Editor’s note: The featured image for this article shows three vials of flower-based yeasts. | Courtesy of Amabuki Brewing Company.
This article originally appeared in the March 2022 edition of our print newsletter, Tippsy Tribune. It has been adjusted slightly for online publication. Become a Tippsy Sake Club member to receive copies of Tippsy Tribune, and read the original articles and other exclusive print content when they are first published.
Sake is made from a few core ingredients: rice, water, yeast, koji and sometimes brewer’s alcohol. Yeast contributes to the aroma, flavors and acidity of sake. It is also temperamental; some ferment well at lower temperatures, some can tolerate environments with higher alcohol content, and some are stronger fermenters.
Back in the olden days, sake brewing was a “let nature do it” affair. What I mean by that is open brewing vessels were colonized by ambient yeast hanging around the brewery. There was no “and now we pitch the yeast” step to sake brewing. Even now, kimoto and yamahai techniques can involve a little ambient yeast, and for breweries like Kinoshita Brewing Company, brewing with ambient yeast is their raison d'être.
But not all yeast is ambient. Let’s explore some of the other options brewers have when making sake.
Choosing sake yeast
Choosing your yeast is another variable in the sake brewing matrix. Once brewers discovered that they could select specific yeast strains to achieve a desired flavor and aroma profile, they opened the door to a new and varied world of sake production.
In 1906, yeast from Sakura Masamune was isolated due to the specific qualities of the sake being produced at that brewery. The strain was amplified and then sold to other breweries so that they could use it in their brew. This was the first Association yeast, or “Kyokai kobo.” This process of isolation, culturing and distribution continued as different yeasts from different breweries were identified as having desirable qualities — each getting a new number in the order they were extracted.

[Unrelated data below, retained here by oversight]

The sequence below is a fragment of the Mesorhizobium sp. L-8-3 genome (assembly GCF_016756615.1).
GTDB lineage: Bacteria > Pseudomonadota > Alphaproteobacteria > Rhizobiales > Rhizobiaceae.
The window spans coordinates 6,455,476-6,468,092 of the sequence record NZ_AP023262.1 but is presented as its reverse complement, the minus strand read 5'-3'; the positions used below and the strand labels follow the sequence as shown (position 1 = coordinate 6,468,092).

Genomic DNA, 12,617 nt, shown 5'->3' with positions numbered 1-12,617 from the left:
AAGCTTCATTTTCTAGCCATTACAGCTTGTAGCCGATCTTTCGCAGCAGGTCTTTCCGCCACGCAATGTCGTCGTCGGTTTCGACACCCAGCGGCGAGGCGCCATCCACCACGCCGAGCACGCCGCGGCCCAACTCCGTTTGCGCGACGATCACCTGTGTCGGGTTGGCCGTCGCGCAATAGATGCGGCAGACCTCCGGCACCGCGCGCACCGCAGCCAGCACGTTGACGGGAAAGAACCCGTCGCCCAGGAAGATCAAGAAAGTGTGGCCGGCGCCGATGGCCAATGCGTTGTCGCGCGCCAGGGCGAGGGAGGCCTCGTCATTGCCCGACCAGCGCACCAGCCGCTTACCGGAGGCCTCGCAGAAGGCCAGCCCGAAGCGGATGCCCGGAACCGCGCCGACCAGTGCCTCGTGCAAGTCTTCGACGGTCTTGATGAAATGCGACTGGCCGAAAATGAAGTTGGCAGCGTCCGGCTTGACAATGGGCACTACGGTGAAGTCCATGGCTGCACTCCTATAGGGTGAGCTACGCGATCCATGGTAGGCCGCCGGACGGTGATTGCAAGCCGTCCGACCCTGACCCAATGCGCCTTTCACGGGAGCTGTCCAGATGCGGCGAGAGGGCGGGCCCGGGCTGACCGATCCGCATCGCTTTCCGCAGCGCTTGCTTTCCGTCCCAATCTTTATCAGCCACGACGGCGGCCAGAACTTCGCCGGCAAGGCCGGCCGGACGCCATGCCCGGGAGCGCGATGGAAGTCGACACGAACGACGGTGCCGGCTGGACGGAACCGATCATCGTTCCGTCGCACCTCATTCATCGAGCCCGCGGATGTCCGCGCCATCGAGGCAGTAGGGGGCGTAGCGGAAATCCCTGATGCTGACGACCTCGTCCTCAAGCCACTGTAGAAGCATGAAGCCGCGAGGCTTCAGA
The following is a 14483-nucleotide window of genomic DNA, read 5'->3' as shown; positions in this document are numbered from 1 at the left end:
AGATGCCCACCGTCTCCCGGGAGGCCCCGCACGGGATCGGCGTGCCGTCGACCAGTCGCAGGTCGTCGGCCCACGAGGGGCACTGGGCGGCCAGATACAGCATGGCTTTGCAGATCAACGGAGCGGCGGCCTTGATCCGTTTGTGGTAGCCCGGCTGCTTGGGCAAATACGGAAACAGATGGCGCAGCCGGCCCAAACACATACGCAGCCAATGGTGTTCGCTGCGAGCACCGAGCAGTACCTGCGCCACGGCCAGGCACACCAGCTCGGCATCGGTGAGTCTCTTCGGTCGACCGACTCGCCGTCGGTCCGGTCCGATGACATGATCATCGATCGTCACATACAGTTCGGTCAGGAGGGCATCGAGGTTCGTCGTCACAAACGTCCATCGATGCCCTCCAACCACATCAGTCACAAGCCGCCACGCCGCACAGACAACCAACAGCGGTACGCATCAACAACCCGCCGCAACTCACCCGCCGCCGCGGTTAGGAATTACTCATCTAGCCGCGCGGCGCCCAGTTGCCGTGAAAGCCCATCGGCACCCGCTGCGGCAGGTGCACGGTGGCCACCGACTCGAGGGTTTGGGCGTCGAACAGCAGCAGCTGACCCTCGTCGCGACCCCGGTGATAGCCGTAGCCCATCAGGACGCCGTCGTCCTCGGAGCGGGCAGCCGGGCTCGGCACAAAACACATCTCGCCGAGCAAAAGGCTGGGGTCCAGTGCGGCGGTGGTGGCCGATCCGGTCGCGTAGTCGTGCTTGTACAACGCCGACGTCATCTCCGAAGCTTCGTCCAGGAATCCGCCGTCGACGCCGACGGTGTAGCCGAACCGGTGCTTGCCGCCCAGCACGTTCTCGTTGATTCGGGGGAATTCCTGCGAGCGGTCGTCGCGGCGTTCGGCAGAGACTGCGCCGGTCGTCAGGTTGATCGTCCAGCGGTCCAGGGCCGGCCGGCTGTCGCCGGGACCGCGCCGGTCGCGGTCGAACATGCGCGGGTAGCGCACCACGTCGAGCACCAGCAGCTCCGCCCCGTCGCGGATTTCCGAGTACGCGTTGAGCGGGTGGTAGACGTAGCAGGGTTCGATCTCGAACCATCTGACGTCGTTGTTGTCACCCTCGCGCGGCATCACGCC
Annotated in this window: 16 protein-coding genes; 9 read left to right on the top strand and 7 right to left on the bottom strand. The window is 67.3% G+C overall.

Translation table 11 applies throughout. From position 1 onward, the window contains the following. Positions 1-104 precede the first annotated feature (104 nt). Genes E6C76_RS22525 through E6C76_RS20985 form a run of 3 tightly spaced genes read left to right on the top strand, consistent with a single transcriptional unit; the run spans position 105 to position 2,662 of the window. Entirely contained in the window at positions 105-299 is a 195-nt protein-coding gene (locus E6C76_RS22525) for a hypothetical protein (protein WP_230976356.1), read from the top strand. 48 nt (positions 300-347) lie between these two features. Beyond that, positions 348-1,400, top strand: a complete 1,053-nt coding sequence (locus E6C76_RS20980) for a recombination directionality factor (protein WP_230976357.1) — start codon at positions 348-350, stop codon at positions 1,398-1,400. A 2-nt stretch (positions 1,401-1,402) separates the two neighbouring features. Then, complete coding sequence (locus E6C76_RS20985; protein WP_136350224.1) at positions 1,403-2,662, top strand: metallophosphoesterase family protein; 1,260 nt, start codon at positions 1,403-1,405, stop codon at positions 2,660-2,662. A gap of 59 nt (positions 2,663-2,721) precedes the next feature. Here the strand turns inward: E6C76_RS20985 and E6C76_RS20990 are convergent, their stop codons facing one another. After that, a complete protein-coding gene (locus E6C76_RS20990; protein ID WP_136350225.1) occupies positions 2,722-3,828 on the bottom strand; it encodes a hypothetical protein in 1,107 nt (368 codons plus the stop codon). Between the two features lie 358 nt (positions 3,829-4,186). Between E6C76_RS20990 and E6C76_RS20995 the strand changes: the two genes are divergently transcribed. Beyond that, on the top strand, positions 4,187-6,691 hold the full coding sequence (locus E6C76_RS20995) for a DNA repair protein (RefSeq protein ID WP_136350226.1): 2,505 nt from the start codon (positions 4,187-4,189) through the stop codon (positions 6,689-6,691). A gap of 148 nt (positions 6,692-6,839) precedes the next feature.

Association No. 7 yeast was a turning point for the sake industry. Producing banana and ripe fruit notes on the nose and having lower acidity than its predecessors, this became the junmai yeast. Known as Masumi yeast (after the brewery it came from), this yeast is still popular and tends to have a ripe banana nose.
“Ginjo-zukuri,” the art of making ginjo sake, brings another set of environmental pressures on yeast. Ginjo is brewed cold from highly polished rice, and the rate of starch to sugar conversion is slow. Professor Kinichi Nojiro identified a yeast in 1953 named Kumamoto. This yeast met the criteria for ginjo-zukuri, producing low acidity sake with notes of apple, melon and fresh fruit on the nose. This milestone yeast, Association No. 9, is another popular yeast for ginjo/daiginjo brewing.
As you can imagine, a unique yeast that produces desirable qualities can separate one brewery’s sake from the rest. Much experimentation and development goes into crossing and refining yeast cultures. Modern yeasts or “ultra-aromatic yeasts” are selected for the lively notes they produce on the nose. Yeasts like Association No. 1801, which has been in distribution since 2006, can produce very aromatic sake. (The -01 suffix attached to a yeast name indicates that the variety is foamless, which saves room in the fermentation tank and makes the tank easier to clean afterwards. However, foamless yeasts are more difficult for brewers to assess during sake production as opposed to traditional foaming yeast, which they can judge by sight.)
Another award-winning, ultra-aromatic sake yeast is M-310 developed at Meiri Shurui in Ibaraki. It ferments well at low temperatures and produces very strong “ginjo-ka” (ginjo aromas). Other breweries have their own unique yeasts. Saiya Brewing Company in Akita has a commitment to yeast development and uses their own yeasts in the production of Yuki no Bosha sake.
Sake brewers are also turning to other sources of yeast. Nakao Brewing Company in Hiroshima produces sake brewed from apple yeast (Joto “One with the Clocks”). Amabuki Brewing Company in Saga uses yeast collected from flowers. There are sake being brewed with insect yeasts, collected from bees and wasps. These natural yeasts produce sake with pleasing acidity and unique aromatics.
Given the diversity of sake yeast, it is no wonder that sake breweries are now blending yeasts to marry different properties. This blending of yeasts allows brewers to produce highly aromatic sake while benefiting from the strong fermentation of another yeast. The selection of the yeast is only part of the equation; how it is used also affects the resulting brew. How you stress the yeast by altering its diet or the temperature of the brew can result in different aromatics.
One drink, many choices
Without yeast, there is no sake. As with sake’s other ingredients, the choices brewers make about which type of yeast to use greatly influence the character of the finished product. The next time you swish sake around in your glass and breathe in the pleasant aroma, think about all the decisions that led up to that satisfying moment.